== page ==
Dorothee Soelle’s Radical Political Evensong Credo

Dorothee Soelle’s Radical Political Evensong Credo October 16, 2019

CREDO (from Political Evensong)

I believe in God
who created the world not ready made
like a thing that must forever stay what it is
who does not govern according to eternal laws
that have perpetual validity
nor according to natural orders
of poor and rich,
experts and ignoramuses,
people who dominate and people subjected.
I believe in God
who desires the counter-argument of the living
and the alteration of every condition
through our work
through our politics.

I believe in Jesus Christ
who was right when he
“as an individual who can’t do anything”
just like us
worked to alter every condition
and came to grief in so doing
Looking to him I discern
how our intelligence is crippled,
our imagination suffocates,
and our exertion is in vain
because we do not live as he did

Every day I am afraid
that he died for nothing
because he is buried in our churches,
because we have betrayed his revolution
in our obedience to and fear
of the authorities.
I believe in Jesus Christ
who is resurrected into our life
so that we shall be free
from prejudice and presumptuousness
from fear and hate
and push his revolution onward
and toward his reign

I believe in the Spirit
who came into the world with Jesus,
in the communion of all peoples
and our responsibility for what will become of our earth:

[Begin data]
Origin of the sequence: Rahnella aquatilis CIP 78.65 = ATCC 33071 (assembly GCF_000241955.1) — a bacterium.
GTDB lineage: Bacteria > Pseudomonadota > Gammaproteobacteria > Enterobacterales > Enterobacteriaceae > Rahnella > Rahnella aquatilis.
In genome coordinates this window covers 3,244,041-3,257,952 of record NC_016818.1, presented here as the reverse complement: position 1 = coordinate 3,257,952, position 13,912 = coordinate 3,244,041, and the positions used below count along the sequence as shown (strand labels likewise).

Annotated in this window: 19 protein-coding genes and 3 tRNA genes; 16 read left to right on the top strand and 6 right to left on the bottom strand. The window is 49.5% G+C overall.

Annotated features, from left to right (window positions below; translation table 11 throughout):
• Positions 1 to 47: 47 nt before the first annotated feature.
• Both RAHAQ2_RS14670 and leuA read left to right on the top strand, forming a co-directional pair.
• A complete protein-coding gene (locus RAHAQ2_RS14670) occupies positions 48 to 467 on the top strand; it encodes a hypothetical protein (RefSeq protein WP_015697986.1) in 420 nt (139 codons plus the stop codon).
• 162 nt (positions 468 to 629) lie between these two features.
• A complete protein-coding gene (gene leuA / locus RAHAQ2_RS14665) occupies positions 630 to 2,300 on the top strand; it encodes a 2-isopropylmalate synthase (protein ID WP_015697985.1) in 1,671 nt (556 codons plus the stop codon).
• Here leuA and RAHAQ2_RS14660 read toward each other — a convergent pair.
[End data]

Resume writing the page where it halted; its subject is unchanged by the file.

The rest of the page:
a valley of tears, hunger, and violence
or the city of God.
I believe in the just peace
that can be created,
in the possibility of meaningful life
for all humankind,
in the future of this world of God. Amen

As I’ve been preparing the second installment here in a series on political theology, I’ve been reading about Dorothee Soelle’s Political Evensong movement in Cologne’s St Anthony’s Church in the 60s and 70s. This credo is from that period.

These services packed the church. 1000s would attend. However, her leadership and her poetry came at professional cost. In 1972 her professorship at the University of Mainz was not renewed. Many excuses were offered, including a declaration that this credo was “heretical.”

Even the theologian Ernst Käsemann, more to the left and sympathetic of her views, even at one point asked (although he tried to protect her professorship): “Does she really have to make a public statement on every injustice, mobilizing people to action everywhere she goes?”

And then there was this statement, broadcast on the German television network Südwestfunk:

“Frau Soelle reminds us of the task assigned to us by the Gospel that Christiasn are to be advocates of those human beings who cannot speak themselves or assert themselves: because they are handcuffed by the pressures of work, because they are afraid of losing their job, because the coercion to achieve and produce robs them of their humanity, of their imagination. Frau Soelle shows us that Christians must take sides with the lowly, with ordinary people. The real reasons for Frau Soelle’s termination are being suppressed. They are political: Frau Soelle is too leftist. They are theological: Frau Soelle is critical of the perception of God in which God lords it over human beings, beats and chastises them. She says that is a god the powerful wish for. I find her rejection [from her faculty position] scandalous. What must be said here loudly and clearly is being obstructed–but not by the students. It is conservative professors who are doing this.”

Last two quotes excerpted from Renate Wind’s biography, Dorothee Soelle: Mystic and Rebel.

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